SS: I think pretty much across the board that is true. If you have to look at the way television is being produced now, particularly when you’re trying to capture something live. Live sport is a good example of this as well, at the moment you have broadcasts where the commentators aren’t even at the ground and the main production crew aren’t even at the ground either, so there’s a lot of adaptability and progress going on.

MF: For artists, especially musicians, getting back to actual stages is the goal, but as that looks less likely by the day, having opportunities like performing on The Sound, or even picking up the technological developments that come with these types of broadcasts to apply elsewhere is a really important thing. Do you feel the positive impact you’re making?

SS: The most positive person of all is Michael Gudinski. I’ve worked with captains of industry in the past and I’ve never met anyone as passionate, hands-on, or involved as Michael is in this. This isn’t a money-making venture for him either, it is quite the opposite actually, but he is doing this because he believes in it and he is passionate about and the work ethic he showed to get this over the line, filters through to everyone involved. It is an enthusiasm that is rarely seen. It is a real belief in promoting Australian music, and none of this would have happened without Michael.

MF: It is refreshing to see someone that inspired still this deep into their career that’s for sure. Now we are a music publication, so it is probably worth us talking about some of the performances that have taken place on The Sound so far?

SS: It is very eclectic. I think one of the most poignant performances was Paul Kelly & Paul Grabowsky. To see them playing at an empty Hamer Hall, was actually quite emotional. Not only was it a fantastic and moving performance, but the energy the environment gave the performance, really underlined what we’re doing here. The way the production team has turned in some of these performances, such as Eves Karydas in the Aquarium, to pull something like that off, it was almost as if someone was sitting there saying ‘cue the turtle’, it was one of those ones that was world-class and anyone would be proud to be associated with it. So again my praise goes to Tom Macdonald and the team for capturing these things so wonderfully.

It is a very eclectic show. One of the things that have really caught some traction are the tributes. The one for Greedy Smith in the first episode and Chrissy Amphlett for the second, and there’ll be another one this week. We’re talking multiple artists from different locations, coming together and that has really generated a lot of comments.

MF: It is all pretty cool. I must say I’m particularly blown away by the artist’s ability to connect with each other and deliver what really feels like a genuine, live performance, remotely. I feel that is quite an achievement on their end as well.

SS: You being a musician would understand the challenges better than most and trying to capture that live performance in that way, really is something kinda new. Hopefully, artists are watching it and wondering how they can add to what we’re unearthing here and apply it to their own careers. It is very much a blank page that we are filling in week-to-week. It is early days, but as with the rest of our lives, we will be looking at new ways to do things.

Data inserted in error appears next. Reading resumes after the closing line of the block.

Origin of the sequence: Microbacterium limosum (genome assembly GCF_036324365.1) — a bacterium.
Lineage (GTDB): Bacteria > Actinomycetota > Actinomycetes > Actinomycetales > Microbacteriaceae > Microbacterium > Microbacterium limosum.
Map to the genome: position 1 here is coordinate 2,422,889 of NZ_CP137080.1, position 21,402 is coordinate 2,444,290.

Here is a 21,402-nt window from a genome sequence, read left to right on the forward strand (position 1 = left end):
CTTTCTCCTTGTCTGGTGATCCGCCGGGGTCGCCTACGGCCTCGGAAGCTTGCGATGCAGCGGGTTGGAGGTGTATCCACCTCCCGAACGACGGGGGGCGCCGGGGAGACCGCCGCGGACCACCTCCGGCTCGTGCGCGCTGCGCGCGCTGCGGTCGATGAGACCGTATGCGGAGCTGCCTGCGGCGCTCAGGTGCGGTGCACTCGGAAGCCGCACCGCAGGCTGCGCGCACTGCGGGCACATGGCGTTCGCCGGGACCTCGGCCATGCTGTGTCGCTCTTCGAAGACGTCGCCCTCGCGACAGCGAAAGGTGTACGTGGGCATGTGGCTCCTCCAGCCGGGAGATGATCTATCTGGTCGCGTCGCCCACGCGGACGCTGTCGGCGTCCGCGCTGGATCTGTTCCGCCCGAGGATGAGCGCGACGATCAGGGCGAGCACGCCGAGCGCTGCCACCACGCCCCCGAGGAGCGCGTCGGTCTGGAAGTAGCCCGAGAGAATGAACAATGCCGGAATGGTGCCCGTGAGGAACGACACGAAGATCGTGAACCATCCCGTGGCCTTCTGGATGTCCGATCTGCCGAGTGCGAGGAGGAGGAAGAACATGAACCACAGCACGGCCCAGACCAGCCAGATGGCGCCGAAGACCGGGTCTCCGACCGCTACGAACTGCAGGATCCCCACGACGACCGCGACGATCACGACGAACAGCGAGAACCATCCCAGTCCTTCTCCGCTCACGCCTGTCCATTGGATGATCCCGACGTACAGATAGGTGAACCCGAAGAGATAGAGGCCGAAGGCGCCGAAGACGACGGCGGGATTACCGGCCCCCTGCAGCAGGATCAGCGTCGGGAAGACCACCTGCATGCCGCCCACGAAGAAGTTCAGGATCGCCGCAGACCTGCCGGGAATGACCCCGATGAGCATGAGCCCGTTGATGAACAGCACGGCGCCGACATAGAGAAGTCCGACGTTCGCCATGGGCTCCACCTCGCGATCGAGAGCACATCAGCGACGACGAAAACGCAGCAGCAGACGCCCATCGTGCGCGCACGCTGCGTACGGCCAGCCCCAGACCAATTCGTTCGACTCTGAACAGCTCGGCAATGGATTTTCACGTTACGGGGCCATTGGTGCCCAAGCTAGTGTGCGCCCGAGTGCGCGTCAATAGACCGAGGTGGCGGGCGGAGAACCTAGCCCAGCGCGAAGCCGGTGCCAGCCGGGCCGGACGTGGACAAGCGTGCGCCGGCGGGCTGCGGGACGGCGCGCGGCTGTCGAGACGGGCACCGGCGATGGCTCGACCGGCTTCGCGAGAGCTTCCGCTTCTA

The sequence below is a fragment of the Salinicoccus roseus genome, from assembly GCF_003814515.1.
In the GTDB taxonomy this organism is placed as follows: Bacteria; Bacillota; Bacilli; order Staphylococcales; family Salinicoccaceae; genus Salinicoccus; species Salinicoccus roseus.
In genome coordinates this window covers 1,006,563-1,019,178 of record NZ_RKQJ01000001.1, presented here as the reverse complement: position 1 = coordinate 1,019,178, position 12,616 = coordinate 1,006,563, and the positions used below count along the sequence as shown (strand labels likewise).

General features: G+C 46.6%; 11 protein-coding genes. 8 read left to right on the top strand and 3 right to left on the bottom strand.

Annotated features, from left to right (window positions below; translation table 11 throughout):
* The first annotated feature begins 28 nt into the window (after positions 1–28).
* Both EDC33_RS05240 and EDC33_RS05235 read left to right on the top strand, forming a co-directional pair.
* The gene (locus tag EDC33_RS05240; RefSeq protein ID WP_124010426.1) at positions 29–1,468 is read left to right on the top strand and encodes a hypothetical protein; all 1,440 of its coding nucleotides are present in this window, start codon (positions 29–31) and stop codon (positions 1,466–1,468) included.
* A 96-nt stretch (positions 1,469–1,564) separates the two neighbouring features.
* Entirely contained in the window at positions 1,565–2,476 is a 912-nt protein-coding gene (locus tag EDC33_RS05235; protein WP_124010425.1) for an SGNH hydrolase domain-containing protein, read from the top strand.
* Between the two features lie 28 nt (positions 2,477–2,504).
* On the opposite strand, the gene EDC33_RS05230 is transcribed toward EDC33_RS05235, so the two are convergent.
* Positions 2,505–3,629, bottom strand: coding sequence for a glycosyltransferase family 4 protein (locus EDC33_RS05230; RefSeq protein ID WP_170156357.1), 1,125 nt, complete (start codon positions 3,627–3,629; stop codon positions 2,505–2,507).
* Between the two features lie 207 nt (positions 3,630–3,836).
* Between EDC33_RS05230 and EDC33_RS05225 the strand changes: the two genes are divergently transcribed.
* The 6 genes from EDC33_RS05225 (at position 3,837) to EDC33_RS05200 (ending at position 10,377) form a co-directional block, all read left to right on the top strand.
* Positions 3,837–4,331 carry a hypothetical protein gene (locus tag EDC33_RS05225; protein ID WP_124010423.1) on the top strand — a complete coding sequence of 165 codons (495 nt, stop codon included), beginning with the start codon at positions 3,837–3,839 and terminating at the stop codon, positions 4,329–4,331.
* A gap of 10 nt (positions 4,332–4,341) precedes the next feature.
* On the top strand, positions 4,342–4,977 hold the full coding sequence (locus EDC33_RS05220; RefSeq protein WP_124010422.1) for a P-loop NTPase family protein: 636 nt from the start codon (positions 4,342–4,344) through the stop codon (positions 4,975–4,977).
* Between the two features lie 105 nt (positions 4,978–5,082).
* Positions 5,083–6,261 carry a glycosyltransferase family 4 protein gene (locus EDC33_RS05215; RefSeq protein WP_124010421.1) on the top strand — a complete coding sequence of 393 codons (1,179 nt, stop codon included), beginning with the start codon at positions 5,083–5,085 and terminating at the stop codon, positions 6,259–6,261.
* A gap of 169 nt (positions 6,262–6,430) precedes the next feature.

MF: Absolutely. I have to say to hear someone of your experience and seniority, speak with this much passion about a project they are working on, is quite refreshing. It really speaks to a genuine love and passion for music to me, is that the case?

SS: That is very much the case. People always ask me “what is your favourite band?” or “what is your favourite sport?” but my answer is always, I like anything that is of quality. I’ll watch a competitive game of tiddlywinks or a band or artist of any genre as long as it is of quality. At my core, I’m a failed musician. I played in a three-chord punk band and I also played in a youth orchestra and I was a bit average at that as well, so I come at this with a genuine appreciation for music of all genres.

I was actually reading your article on bands that wear masks, and some of the bands I must admit gave me a laugh, stuff like GWAR for instance, but then others, like Ghost, I love. It is all a part of the performance. My first go at producing a music show since the MTV days was Music from the Home Front and pulling all of that together within six days was one of the most rewarding experiences of my career, and The Sound continues that trend.

MF: That passion is definitely cutting through, so I hope we’ll get to keep you in our world for a little while longer yet. Before I let you go, I’d like you to name a few performances from the upcoming episodes that you’re looking forward to people seeing?

SS: Scott Darlow and Ian Kenny are just fabulous, our tribute this week to Skyhooks is extraordinary, plus Sheppard and John Butler and Amy Shark have done performances that are great as well. It is really hard to separate them, it is a bit like being asked to choose your favourite child. The thing about them though is they are all quality performances. If you pressed me, the highlight from this week is Scott Darlow and Ian Kenny’s performance. Gordi is great, Boy & Bear, even looking at the Vault performance we have from Jimmy Barnes, that blows me away a bit too. It really speaks to the eclectic nature of the programming.

We’re aiming to make it an hour that everyone can connect with at least something in, so you can sit down with family and everyone gets a moment or multiple moments where they feel like the show is really speaking to them. If you don’t like what you’re watching at any point, in three or four minutes you’ll get something that you may like. The challenge of the show is to connect with as broad of an audience as possible.

‘The Sound’ airs Sundays at 5.30pm on ABC and repeats the following Saturdays, 12.30pm on ABC. Also available to stream on view. Head here for this week’s lineup